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Neuromuscular Diseases of Infancy and Childhood.

Fred A. Ziter, MD
Arch Intern Med. 1971;127(5):967. doi:10.1001/archinte.1971.00310170175036.
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In the past two decades research and clinical interest in neuromuscular disorders in childhood has brought forth an enormous volume of literature. During the same period very few books have been written which provide a broad overview of the subject. The text by Swaiman and Wright, therefore, is timely in its attempt to provide "current, useful and detailed knowledge" and to present the clinician "a logical approach to differential diagnosis."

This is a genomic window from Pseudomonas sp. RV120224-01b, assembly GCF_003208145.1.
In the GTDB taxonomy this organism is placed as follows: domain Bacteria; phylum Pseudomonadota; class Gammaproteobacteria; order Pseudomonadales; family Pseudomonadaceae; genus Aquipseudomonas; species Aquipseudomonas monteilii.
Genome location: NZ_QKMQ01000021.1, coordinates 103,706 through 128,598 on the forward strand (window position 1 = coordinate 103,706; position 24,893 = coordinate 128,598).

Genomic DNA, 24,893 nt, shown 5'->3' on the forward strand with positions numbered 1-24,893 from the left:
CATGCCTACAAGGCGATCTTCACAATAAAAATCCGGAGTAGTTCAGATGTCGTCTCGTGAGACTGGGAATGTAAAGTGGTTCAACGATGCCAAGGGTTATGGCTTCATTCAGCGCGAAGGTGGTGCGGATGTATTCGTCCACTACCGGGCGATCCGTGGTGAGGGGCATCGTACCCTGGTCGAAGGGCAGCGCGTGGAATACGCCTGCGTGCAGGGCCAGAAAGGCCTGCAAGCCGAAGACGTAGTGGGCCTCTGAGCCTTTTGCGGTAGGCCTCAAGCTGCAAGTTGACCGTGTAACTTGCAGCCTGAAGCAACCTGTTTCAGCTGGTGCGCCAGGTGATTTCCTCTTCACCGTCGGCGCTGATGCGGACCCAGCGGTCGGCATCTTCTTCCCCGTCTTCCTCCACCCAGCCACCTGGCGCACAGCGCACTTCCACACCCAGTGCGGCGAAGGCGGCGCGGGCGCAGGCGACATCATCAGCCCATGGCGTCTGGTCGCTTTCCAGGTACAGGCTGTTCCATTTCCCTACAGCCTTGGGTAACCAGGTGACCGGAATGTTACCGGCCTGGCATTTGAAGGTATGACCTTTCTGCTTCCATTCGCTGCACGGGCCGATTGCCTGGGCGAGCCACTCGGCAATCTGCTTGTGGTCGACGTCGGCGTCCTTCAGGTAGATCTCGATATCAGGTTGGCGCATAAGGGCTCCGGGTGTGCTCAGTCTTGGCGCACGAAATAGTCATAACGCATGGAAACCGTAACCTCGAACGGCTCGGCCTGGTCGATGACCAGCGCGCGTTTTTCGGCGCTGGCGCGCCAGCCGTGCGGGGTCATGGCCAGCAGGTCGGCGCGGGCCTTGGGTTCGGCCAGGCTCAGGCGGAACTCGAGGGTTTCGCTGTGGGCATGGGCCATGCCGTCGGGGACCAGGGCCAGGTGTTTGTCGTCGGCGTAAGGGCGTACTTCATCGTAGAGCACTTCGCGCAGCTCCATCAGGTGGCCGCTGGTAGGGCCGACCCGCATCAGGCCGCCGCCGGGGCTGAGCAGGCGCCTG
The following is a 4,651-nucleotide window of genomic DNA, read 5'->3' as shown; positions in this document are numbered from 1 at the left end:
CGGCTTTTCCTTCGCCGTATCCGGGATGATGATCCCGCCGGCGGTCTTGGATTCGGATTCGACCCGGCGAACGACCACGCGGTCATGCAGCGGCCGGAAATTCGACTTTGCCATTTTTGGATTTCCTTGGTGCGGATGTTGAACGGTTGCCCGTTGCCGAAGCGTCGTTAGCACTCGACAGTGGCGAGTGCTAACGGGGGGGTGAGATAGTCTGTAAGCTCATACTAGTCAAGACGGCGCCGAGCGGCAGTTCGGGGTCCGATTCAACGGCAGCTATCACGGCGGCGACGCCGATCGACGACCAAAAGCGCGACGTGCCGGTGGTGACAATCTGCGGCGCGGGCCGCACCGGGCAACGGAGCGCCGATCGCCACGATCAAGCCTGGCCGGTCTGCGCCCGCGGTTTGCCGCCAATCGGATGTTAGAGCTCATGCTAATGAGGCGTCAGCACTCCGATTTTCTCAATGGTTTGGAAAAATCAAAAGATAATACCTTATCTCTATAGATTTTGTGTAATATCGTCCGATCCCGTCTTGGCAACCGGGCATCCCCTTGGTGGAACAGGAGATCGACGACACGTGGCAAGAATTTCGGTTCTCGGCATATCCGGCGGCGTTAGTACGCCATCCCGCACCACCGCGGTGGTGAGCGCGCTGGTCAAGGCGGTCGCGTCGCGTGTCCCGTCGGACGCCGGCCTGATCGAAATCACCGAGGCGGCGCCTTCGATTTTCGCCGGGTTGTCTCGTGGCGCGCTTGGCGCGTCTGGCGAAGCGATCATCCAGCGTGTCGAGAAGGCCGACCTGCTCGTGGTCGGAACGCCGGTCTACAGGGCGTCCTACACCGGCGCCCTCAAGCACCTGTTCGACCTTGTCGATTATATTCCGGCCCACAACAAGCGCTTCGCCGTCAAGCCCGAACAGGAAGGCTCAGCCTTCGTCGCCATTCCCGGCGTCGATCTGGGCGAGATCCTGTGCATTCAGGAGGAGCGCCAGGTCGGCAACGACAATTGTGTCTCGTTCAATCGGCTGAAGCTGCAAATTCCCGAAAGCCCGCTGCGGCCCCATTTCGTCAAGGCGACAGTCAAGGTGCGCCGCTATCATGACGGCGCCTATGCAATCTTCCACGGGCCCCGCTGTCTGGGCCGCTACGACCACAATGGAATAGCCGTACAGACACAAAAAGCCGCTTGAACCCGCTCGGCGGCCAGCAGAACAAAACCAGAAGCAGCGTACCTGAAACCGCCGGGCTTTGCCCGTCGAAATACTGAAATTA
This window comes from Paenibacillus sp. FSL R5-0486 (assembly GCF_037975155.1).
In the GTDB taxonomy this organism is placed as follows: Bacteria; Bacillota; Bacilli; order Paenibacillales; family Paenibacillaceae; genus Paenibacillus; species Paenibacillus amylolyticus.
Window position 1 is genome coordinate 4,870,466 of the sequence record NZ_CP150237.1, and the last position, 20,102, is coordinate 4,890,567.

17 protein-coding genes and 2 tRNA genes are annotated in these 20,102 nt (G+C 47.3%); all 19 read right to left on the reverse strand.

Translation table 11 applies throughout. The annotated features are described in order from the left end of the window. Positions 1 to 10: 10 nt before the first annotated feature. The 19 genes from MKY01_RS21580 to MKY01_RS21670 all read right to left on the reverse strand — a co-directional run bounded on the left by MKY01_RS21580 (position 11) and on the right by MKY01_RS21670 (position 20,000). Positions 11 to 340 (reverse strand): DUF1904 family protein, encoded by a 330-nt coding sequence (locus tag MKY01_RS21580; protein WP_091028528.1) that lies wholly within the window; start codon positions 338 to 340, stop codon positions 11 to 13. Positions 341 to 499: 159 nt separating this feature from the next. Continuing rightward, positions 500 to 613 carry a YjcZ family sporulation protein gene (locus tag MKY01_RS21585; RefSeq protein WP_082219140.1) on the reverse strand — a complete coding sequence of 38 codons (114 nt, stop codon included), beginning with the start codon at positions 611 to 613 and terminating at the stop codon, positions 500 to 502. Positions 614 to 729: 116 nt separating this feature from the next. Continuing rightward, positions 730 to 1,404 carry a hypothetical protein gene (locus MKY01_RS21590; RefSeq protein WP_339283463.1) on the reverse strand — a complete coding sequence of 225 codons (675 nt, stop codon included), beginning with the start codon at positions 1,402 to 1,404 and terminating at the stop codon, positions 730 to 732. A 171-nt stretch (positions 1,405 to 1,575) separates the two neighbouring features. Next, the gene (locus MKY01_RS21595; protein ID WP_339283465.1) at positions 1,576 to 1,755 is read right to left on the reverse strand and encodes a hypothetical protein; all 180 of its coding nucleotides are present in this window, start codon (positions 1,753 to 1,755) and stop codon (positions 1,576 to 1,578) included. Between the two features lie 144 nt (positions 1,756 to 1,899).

At the outset, the authors stress the principle that lesions producing neuromuscular disorders can be located at various sites within the motor unit or its suprasegmental control. Traditional neurological principles helpful in differentiating lesions at various levels are emphasized, and assessment of neuromuscular function during infancy is described.

Next, a chapter on laboratory tests describes those procedures which have proved valuable. The various serum enzyme determinations, muscle biopsy findings and electrodiagnostic techniques are presented in a fashion easily understood,


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